– How many days in a row have they taken Adderall? How much?

– Any other information they can provide about their general health. 

All of these things will be very important to tell emergency responders to make sure the person gets the appropriate help as quickly as possible. 

If you are overdosing on Adderall and get to an emergency room, they will assess and determine what treatment is necessary. Sometimes they will use activated charcoal to help absorb the medication and alleviate the symptoms of overdose. The doctor may also decide to pump your stomach to remove any remaining medication from your body. If you are agitated, aggressive, or acting uncontrollably, the hospital may also administer something to calm you down – most likely, a benzodiazepine.

Who Is Most Commonly Abusing Adderall?

High School and College Students

Adderall abuse is prevalent among high school and college students in particular. It is sometimes called the study drug. For people who don’t need Adderall, it gives them a lot of energy and allows them to stay up for longer periods of time. Many high school and college students take Adderall to study for exams or to write papers because they believe it helps them focus. It will provide them with energy and allow them to stay awake longer in order to study.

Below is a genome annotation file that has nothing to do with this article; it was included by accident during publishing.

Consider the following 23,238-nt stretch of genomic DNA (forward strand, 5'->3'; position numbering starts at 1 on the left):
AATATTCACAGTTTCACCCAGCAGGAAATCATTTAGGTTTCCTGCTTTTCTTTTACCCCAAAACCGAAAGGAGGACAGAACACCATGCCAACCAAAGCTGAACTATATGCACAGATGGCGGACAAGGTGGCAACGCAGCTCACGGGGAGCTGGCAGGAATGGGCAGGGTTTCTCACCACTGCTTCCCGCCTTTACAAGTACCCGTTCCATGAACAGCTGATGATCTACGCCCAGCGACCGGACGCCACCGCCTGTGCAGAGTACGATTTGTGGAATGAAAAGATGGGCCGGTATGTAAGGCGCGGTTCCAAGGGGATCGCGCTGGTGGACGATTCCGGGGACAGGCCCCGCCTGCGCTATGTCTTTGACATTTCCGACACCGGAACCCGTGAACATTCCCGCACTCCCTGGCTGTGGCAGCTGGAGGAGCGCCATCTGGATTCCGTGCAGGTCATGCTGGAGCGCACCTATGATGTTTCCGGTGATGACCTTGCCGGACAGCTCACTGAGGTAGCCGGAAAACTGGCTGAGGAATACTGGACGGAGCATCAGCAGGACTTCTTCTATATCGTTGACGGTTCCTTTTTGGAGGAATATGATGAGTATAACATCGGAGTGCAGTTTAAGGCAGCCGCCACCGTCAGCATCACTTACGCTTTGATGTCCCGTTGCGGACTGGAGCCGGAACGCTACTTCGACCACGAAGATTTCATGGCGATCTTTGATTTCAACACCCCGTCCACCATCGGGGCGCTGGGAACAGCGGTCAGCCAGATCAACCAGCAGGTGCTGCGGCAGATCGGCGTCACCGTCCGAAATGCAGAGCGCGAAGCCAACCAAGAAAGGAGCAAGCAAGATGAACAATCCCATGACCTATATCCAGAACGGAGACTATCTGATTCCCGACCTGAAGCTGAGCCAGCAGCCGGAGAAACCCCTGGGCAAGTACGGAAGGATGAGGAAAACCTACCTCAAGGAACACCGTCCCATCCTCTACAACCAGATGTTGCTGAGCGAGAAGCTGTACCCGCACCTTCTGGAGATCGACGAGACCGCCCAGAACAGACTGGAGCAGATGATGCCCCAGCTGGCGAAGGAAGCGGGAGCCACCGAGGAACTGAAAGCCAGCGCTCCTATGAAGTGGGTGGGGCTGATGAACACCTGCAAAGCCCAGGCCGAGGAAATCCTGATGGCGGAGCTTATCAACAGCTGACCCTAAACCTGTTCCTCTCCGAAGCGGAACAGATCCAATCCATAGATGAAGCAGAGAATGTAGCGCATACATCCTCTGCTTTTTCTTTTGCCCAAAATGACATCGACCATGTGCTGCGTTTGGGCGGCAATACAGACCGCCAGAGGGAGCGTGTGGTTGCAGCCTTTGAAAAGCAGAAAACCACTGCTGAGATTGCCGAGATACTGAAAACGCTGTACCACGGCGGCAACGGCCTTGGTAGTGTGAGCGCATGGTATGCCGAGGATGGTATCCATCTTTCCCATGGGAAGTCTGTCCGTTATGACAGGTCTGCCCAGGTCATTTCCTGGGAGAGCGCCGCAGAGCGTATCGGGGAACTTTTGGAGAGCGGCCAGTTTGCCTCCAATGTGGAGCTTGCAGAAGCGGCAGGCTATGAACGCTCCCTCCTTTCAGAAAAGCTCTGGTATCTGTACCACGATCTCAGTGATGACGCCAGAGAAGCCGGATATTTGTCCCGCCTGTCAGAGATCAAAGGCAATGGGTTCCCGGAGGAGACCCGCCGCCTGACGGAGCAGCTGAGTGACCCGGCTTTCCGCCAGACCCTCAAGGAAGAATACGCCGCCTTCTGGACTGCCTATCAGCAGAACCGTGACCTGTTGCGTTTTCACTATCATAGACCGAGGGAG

College students also use Adderall so they can stay awake and party longer when they are drinking alcohol. Alcohol is a depressant and tends to make people feel tired, but Adderall will counteract that and allow them to stay up later and party.

According to the National Institute on Drug Abuse (NIH), Adderall does NOT help people learn better or make them smarter. Many high school and college students take Adderall because they think it helps them study and makes them more intelligent. While it may help them feel more focused in the moment, there’s no correlation between higher GPAs and Adderall use. Research actually shows that students who abuse Adderall and other prescription actually have lower GPAs. 

Young Professionals

Like high school and college students, many young professionals use Adderall as an aid to stay awake longer to work harder.

New Parents

Adderall abuse is also common among new parents. Many new parents are absolutely exhausted, and they believe that taking Adderall may give them more energy to take care of their children, as well as any other work they have to get done.

Adderall Addiction Treatment at Avenues Recovery at New England 

If you or someone you know is struggling with Adderall abuse, there is help available. Inpatient treatment is an excellent option for someone who needs help quitting. At Avenues Recovery at New England, there will be doctors, nurses, psychiatrists, and other mental health professionals who are educated on addiction and can help you on your path to recovery. A focus on personalized treatment and a warm community atmosphere will create a unique treatment experience and create lasting positive results.

Adderall abuse should be taken seriously, and anyone struggling should seek treatment as soon as possible. Many people who abuse Adderall will end up progressing to using cocaine and/or methamphetamines because of the similar but more intense high from those drugs. It’s never too soon to get help.